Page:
Topic: Media Research Center
The Media Reserarch Center is usually quick to pounce on any real or perceived slight of Catholics made in the media. After all, the MRC's leaders, Brent Bozell and Tim Graham, are Catholic, and Bozell is a member of the advisory board of Bill Donohue's right-wing Catholic League.
But when that anti-Catholic slight comes from a trusted adviser to a Republican president, the MRC decided to look the other way.
In an excerpt from a "60 Minutes" interview released before its airing, recently departed Trump White House adviser Steve Bannon -- who claims to be a Catholic -- said that the Catholic Church has been "terrible" on the subject of undocumented immigrants, adding: "You know why? Because unable to really to come to grips with the problems in the church, they need illegal aliens, they need illegal aliens to fill the churches. That's -- it's obvious on the face of it. ... They have an economic interest. They have an economic interest in unlimited immigration, unlimited illegal immigration."
Now, that's the kind of anti-Catholic insult that normally gets people like Bozell and Graham in a froth. But the MRC did everything it could to distract from it.
In a Sept. 7 post, Scott Whitlock didn't criticize Bannon's Catholic-bashing -- the remark was noted only in the transcript and written around in the body of the item, in which Whitlock stated only that "Bannon shot back that the 'Catholic Church has been terrible about this' issue" -- but instead attacked Bannon's interviewer, Charlie Rose, for questioning if Bannon was being a "good Catholic" since even influential Cardinal Dolan opposes the Trump administration's stance in trying to end DACA. Whitlock huffed: "Apparently, the CBS position is that a 'good Catholic' supports the liberal agenda and conservative Catholic positions are to be ignored or dismissed." He didn't mention that it could be argued that CBS and Cardinal Dolan are on the same side.
A Sept. 8 post by Kristine Marsh bashed late-night comedians for mocking Bannon, but she would concede only that "Bannon admitted he disagreed with the Catholic Church’s stance on DACA" and not offer a direct, full quote of Bannon's remarks. Rather, she actually complained that Stephen Colbert "bashed Bannon for implying the church had ulterior motives for wanting to help 'strangers who desperately need help'" -- the same thing the MRC would be bashing Bannon for if he wasn't a key Trump adviser.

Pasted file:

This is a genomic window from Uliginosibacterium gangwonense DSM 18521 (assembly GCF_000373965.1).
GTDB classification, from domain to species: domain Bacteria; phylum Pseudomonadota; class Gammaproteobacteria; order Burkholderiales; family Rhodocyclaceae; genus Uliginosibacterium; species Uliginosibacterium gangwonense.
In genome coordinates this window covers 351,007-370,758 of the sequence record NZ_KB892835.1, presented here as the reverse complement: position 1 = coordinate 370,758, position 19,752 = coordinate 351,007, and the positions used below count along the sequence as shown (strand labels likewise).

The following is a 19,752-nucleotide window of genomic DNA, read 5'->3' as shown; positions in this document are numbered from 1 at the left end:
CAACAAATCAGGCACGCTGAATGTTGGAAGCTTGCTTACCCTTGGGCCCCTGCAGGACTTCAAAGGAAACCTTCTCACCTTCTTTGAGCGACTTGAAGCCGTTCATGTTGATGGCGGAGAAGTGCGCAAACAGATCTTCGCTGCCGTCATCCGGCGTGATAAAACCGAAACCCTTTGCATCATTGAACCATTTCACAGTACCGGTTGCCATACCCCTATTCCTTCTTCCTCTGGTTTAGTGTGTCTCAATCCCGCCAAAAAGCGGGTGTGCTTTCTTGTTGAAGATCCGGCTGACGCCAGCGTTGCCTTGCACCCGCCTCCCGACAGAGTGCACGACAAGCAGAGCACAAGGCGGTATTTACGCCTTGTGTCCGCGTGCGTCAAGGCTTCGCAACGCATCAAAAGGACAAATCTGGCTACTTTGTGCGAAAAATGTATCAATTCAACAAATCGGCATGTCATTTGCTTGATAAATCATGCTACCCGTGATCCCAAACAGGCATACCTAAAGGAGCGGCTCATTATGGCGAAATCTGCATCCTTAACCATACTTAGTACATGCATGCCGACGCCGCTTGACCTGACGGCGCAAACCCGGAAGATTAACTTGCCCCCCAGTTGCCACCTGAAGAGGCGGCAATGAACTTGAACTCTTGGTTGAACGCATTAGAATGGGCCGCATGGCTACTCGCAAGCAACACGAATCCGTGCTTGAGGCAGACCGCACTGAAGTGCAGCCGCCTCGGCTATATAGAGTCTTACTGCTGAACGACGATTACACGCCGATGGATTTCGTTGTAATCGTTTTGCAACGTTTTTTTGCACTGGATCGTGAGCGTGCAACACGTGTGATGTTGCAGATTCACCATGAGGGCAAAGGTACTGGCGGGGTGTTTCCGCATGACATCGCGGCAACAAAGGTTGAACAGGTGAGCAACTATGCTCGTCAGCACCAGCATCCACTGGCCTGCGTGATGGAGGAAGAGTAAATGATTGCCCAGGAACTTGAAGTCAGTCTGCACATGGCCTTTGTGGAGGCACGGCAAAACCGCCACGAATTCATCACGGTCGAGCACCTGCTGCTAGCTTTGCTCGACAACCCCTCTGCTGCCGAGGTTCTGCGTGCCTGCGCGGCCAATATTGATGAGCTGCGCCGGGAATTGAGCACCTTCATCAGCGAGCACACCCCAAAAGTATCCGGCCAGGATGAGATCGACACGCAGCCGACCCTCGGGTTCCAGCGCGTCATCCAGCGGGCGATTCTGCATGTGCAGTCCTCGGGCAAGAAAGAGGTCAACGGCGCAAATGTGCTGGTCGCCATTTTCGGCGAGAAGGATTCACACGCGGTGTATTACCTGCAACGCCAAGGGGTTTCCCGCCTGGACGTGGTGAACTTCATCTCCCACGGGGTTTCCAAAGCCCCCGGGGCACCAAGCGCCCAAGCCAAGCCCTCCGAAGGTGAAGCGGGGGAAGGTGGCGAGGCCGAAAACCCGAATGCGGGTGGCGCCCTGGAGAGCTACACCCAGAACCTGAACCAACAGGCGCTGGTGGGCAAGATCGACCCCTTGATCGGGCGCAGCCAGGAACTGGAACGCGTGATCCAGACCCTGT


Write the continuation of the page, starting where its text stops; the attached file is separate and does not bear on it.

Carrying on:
A Sept. 11 post by Nicholas Fondacaro complains that Rose "lectured and berated Bannon about America and his worldview." Fondacaro is careful to edit out Bannon's Catholic-bashing from the transcript, replacing it with ellipses:
ROSE: Can I remind you, a good Catholic, that Cardinal Dolan is opposed to what's happened with DACA. Cardinal Dolan!
BANNON: The Catholic Church has been terrible about this.
BANNON: The bishops have been terrible about this.
ROSE: Boy, that's a tough thing to say about your church.
ROSE: You will not be attacking Donald Trump?
Meanwhile, over at the MRC's "news" division CNSNews.com, no stories were published about Bannon's remarks. CNS did, however find the time and space to highlight two other alleged Catholic slights, plus a column by David Limbaugh attacking one of those slights.
Why did the MRC give Bannon a pass? One possible, if not likely, explanation: Mercer money. We've already noted how Mercer family interests are the single largest donor to the MRC; likewise, Bannon is heavily tied to the Mercer empire, which began when Bannon worked for the Mercer-owned data analytics firm Cambridge Analytica and continues through Mercer's part-ownership of the Bannon-headed Breitbart.com.
As with their stance on Donald Trump, Bozell and the MRC have proven they're not afraid to flip-flop and put money ahead of previously declared principles.